I hope I can find the words to describe “The Testament of Mary,” with Fiona Shaw.  She has no trouble with words, in a flawless, pointed, energized, painful one-woman play by Colm Toibin.  I read the book when it came out a few months ago, and the book seems to be a transcript of the play.  While I enjoyed it, the play and Shaw’s performance has left me dizzy with awe, exhaustion, and reverence.

The subject is irreverent–positioning Mary as a truth teller about what really happened during Jesus’ last days and the rewriting of religious history.  The play may have one of the best last lines in all of theater history.

The experience of the play started the moment I arrived, about 15 minutes early.  Shaw was walking out on stage, and people were milling about on stage.  “Are those audience members?” I asked the usher by the stage.  I was invited to join them and did.

By then, Shaw was seated, wrapped in a blue blanket like a shawl over her head and most of her body, over a corral dress.  She was holding an apple in one hand and three lilies in the other.  Her gaze was heavenward, and her lips moved, as if in prayer.

As gorgeous as any Raphael Mary, still as any sumptuous still life, Shaw was pedestaled for display.  She sat in a glass box, covered with a gauzy, black scrim.  The audience meandered around her and around the stage, most stopping in front of the vulture chained to a three legged, wooden table.  The huge black bird with its bare blue head and pinkish purple beak occasionally would extend its wings to full span, revealing the white under-feathers.  Twice, it freaked out, and a handler calmed it.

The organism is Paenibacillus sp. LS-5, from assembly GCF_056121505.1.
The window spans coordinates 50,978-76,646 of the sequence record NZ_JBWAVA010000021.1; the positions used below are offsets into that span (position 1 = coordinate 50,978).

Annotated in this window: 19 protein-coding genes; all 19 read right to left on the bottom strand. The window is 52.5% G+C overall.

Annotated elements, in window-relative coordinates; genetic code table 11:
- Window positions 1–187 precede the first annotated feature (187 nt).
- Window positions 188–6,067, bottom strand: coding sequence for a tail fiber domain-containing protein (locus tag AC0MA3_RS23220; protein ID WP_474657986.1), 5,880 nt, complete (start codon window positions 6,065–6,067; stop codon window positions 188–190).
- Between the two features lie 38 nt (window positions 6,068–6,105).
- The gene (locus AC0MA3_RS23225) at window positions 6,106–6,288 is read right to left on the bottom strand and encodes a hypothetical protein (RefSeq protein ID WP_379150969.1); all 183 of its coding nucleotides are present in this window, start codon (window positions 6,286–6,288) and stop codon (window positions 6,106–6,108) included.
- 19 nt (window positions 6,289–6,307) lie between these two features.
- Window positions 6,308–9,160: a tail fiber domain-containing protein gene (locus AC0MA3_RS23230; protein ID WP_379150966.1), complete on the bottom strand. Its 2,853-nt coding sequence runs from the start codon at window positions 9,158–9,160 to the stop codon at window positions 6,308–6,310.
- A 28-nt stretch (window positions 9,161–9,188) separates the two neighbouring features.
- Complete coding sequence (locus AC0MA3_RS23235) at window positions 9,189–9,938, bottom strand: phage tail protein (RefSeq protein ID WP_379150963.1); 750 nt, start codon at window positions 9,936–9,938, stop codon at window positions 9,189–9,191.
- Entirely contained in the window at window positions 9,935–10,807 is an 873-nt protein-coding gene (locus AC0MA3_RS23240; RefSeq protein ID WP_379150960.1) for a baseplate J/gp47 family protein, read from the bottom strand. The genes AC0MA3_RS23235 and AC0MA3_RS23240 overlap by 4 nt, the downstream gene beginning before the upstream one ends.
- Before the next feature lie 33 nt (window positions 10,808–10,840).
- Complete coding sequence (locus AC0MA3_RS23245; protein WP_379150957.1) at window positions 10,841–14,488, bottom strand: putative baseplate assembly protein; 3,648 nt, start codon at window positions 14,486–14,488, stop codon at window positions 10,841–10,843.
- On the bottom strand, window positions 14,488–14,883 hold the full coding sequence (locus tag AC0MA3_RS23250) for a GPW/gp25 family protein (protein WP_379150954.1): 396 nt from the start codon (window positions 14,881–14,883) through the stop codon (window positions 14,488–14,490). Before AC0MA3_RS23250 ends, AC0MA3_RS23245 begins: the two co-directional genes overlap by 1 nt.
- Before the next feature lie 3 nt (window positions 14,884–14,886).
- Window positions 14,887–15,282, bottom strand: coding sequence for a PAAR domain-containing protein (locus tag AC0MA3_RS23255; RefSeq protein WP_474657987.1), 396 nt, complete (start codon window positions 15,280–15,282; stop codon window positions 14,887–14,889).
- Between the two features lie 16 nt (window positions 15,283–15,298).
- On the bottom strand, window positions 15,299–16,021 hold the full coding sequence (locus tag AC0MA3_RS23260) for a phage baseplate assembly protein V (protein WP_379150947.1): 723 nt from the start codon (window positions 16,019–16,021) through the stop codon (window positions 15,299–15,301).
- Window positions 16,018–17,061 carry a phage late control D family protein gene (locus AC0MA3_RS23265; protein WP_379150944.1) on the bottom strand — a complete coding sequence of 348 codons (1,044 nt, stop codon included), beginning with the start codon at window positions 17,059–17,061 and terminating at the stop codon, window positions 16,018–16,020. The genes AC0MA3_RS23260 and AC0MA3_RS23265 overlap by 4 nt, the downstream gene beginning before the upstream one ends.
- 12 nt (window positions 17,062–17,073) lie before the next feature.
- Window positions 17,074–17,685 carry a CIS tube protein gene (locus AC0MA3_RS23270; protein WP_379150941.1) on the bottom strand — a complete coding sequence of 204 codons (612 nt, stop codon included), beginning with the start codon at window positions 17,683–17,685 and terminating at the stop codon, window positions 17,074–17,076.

The stage was strewn with detritus, both vaguely historical and vaguely modern.  Handwritten notes, a dirty coffee cup, and an old tape recorder were on one folding, metal chair, next to hip high earthenware jugs.  A ladder, some wire, a birdcage, some herbs in a basket with gloves, a tub, all were scattered around the stage, a messy counterpoint to the perfect beauty of Mary as presented to us through the ages.

In the back, a tree with a wheel horizontally affixed to the top added creepiness to the staged world that didn’t quite cohere.  Nearby, the stage floor had a glass window.  Looking way down, like into an archeological dig, were more earthenware jugs, some broken, and a bare mattress.  The audience couldn’t see this hidden room, unless they came on stage.

Synthesizer music played all the while.  Then as Shaw stood up, the black sheer curtains fell around her, and the glass box lifted to the rafters.  She removed the blue and coral garments to reveal a plain gray tunic over taupe pants and brown boots.  She revealed the Mary the audience would encounter.

She put on the glove, took the vulture onto it, unchained and took it offstage.  The stage went dark.  The synthesizer music softened.  Running water was heard.  The play began.

One thought on “Testament

  1. You’ve set the scene, but thoughtfully, did not describe the play itself. Obviously, great care went into the look of the stage, the props and the significance of the vulture and what Mary is wearing. You’ve really captured the raw atmosphere and sense of impending tragedy. Brava, Rena!

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